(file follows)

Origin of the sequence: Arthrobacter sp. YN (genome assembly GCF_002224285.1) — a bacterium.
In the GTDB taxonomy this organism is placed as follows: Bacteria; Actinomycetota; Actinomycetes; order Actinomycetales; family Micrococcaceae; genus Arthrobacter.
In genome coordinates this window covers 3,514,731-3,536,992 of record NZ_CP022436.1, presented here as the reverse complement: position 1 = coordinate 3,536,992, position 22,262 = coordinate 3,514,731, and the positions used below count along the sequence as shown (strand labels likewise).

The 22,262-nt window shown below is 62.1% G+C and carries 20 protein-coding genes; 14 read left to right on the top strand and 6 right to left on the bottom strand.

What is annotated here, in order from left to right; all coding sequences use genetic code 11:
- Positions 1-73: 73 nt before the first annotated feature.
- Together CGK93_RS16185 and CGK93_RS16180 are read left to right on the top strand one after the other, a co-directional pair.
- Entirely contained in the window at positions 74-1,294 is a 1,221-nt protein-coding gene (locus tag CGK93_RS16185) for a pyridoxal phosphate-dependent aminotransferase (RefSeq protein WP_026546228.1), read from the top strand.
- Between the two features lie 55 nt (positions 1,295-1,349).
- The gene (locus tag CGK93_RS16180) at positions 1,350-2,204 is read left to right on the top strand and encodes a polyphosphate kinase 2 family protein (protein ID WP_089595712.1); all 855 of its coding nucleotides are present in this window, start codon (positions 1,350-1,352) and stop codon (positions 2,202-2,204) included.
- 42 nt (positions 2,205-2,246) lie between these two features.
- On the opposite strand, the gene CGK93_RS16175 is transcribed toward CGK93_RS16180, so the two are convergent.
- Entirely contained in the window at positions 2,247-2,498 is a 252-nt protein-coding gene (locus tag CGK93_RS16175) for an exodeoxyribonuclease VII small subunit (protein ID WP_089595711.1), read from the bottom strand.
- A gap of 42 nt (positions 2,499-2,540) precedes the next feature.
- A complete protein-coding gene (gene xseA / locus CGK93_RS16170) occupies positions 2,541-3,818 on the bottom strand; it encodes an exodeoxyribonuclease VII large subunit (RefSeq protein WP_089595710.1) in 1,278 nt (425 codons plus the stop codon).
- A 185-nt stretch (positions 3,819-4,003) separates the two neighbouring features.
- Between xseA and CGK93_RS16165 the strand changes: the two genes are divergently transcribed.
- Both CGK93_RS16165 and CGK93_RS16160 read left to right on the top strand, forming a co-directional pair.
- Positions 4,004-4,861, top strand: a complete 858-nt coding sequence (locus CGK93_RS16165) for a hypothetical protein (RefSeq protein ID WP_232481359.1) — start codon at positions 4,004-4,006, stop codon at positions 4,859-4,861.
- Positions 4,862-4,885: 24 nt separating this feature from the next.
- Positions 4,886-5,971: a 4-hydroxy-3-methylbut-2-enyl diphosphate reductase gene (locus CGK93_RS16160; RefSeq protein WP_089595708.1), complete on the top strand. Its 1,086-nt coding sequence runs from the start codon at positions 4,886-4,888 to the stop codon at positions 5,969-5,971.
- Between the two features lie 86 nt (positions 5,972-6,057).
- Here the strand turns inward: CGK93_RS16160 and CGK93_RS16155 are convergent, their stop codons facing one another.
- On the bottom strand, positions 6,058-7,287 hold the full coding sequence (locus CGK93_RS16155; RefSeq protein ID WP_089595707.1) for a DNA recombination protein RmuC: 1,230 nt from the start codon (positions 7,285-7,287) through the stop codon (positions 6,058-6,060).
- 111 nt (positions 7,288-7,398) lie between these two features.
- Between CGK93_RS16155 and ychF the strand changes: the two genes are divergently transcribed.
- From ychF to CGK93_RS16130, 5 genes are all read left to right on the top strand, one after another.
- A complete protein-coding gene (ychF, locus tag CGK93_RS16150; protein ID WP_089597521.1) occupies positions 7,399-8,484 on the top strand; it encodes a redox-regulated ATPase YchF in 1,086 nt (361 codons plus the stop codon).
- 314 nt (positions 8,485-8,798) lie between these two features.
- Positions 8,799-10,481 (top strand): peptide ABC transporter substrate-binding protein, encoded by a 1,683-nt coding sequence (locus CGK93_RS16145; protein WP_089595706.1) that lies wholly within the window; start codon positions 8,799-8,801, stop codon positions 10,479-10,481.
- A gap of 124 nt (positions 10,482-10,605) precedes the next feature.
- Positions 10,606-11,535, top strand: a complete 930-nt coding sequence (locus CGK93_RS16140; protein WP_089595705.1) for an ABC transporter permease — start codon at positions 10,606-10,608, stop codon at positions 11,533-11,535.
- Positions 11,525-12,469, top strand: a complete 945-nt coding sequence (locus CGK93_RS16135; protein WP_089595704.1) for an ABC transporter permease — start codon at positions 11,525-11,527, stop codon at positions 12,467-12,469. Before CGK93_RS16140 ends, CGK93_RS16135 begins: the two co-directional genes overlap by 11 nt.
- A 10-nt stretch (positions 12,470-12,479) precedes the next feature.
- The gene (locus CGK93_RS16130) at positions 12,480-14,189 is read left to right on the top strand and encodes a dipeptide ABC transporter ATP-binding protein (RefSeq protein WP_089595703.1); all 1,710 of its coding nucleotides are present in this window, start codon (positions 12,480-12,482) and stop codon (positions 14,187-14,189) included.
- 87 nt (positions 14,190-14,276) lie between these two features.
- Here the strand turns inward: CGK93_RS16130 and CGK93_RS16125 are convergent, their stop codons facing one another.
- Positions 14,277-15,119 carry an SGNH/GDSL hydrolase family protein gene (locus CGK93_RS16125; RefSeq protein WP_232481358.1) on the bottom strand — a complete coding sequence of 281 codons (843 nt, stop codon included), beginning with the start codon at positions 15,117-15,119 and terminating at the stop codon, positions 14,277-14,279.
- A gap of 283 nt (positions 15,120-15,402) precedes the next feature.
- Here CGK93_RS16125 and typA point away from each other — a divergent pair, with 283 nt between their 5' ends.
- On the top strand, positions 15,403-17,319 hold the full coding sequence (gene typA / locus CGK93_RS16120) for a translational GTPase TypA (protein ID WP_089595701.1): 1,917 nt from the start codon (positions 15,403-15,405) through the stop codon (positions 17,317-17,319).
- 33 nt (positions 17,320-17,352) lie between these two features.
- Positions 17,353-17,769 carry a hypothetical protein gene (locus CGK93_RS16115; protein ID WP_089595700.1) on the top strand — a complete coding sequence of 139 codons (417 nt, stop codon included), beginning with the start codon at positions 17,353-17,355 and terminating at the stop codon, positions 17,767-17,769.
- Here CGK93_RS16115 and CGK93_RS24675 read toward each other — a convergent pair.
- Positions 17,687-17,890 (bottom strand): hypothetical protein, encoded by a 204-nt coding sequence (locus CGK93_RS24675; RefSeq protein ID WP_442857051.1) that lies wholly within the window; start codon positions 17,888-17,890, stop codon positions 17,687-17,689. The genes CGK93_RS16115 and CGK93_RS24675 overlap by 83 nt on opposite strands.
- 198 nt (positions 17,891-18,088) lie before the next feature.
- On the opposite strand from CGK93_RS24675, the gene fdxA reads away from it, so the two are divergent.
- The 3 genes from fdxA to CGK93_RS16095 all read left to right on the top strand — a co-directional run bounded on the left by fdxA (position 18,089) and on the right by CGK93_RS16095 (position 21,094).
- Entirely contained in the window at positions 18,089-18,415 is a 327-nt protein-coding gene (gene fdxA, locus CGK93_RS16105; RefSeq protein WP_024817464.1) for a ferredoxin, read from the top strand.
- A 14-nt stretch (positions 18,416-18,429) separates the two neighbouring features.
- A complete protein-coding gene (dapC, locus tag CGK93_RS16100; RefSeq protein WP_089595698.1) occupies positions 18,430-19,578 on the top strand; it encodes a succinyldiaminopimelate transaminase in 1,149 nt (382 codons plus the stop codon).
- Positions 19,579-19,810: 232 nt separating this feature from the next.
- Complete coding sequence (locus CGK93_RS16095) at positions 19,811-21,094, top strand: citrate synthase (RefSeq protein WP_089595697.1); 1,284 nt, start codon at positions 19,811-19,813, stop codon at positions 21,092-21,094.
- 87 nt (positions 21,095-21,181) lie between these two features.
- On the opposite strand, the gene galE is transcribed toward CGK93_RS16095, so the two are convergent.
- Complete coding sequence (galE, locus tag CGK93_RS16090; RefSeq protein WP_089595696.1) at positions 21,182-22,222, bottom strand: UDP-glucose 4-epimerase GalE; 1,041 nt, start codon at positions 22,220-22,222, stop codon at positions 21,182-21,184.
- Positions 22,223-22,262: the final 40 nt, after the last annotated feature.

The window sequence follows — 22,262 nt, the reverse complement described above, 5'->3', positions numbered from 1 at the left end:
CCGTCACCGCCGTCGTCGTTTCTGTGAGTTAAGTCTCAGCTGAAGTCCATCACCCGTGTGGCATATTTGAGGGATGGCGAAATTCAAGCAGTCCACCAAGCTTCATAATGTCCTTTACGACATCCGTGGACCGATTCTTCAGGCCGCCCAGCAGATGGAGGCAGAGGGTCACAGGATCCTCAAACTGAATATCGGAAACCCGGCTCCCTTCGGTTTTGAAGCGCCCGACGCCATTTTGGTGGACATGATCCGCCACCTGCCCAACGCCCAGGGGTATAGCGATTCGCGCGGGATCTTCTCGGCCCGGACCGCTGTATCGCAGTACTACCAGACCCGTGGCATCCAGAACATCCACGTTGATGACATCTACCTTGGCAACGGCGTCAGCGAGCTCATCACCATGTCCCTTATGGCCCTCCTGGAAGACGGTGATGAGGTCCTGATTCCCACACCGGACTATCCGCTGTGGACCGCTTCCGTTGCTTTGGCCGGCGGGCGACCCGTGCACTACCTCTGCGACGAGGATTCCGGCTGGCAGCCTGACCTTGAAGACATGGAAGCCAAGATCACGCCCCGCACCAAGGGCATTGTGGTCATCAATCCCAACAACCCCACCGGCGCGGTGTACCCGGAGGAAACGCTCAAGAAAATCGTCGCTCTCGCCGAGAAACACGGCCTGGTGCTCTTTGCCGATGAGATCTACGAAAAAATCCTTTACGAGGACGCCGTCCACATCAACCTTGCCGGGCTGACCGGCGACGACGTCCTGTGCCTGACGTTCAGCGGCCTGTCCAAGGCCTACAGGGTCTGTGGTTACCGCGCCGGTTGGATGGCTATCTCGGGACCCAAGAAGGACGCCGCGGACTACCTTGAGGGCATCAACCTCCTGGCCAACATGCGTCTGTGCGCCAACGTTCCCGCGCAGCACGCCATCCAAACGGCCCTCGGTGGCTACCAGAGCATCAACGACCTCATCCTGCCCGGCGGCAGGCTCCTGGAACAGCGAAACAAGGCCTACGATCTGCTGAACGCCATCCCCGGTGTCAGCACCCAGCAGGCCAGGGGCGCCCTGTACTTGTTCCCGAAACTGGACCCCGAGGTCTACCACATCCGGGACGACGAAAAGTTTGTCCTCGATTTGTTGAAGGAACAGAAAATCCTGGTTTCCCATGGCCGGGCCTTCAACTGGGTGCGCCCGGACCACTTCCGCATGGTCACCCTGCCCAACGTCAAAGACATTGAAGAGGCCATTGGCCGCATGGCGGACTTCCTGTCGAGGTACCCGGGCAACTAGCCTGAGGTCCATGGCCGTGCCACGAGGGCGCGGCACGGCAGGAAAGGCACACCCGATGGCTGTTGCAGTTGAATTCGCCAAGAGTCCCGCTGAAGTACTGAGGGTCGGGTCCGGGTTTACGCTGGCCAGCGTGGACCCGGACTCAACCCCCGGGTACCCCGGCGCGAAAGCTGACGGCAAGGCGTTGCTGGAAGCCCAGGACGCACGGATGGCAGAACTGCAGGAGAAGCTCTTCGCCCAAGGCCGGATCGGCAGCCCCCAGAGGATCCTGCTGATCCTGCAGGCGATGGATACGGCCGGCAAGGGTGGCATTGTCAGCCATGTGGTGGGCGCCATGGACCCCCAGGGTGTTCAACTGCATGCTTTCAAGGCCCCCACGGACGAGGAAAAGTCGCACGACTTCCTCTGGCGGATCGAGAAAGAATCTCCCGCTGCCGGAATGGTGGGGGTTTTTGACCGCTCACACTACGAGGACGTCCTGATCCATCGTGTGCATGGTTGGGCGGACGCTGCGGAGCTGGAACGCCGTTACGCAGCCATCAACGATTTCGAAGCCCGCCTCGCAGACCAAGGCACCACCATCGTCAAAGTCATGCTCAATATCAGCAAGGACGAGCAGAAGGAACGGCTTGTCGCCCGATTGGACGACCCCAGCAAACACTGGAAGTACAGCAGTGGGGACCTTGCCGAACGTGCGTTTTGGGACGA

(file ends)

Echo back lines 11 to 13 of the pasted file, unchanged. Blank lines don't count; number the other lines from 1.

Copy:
- 42 nt (positions 2,205-2,246) lie between these two features.
- On the opposite strand, the gene CGK93_RS16175 is transcribed toward CGK93_RS16180, so the two are convergent.
- Entirely contained in the window at positions 2,247-2,498 is a 252-nt protein-coding gene (locus tag CGK93_RS16175) for an exodeoxyribonuclease VII small subunit (protein ID WP_089595711.1), read from the bottom strand.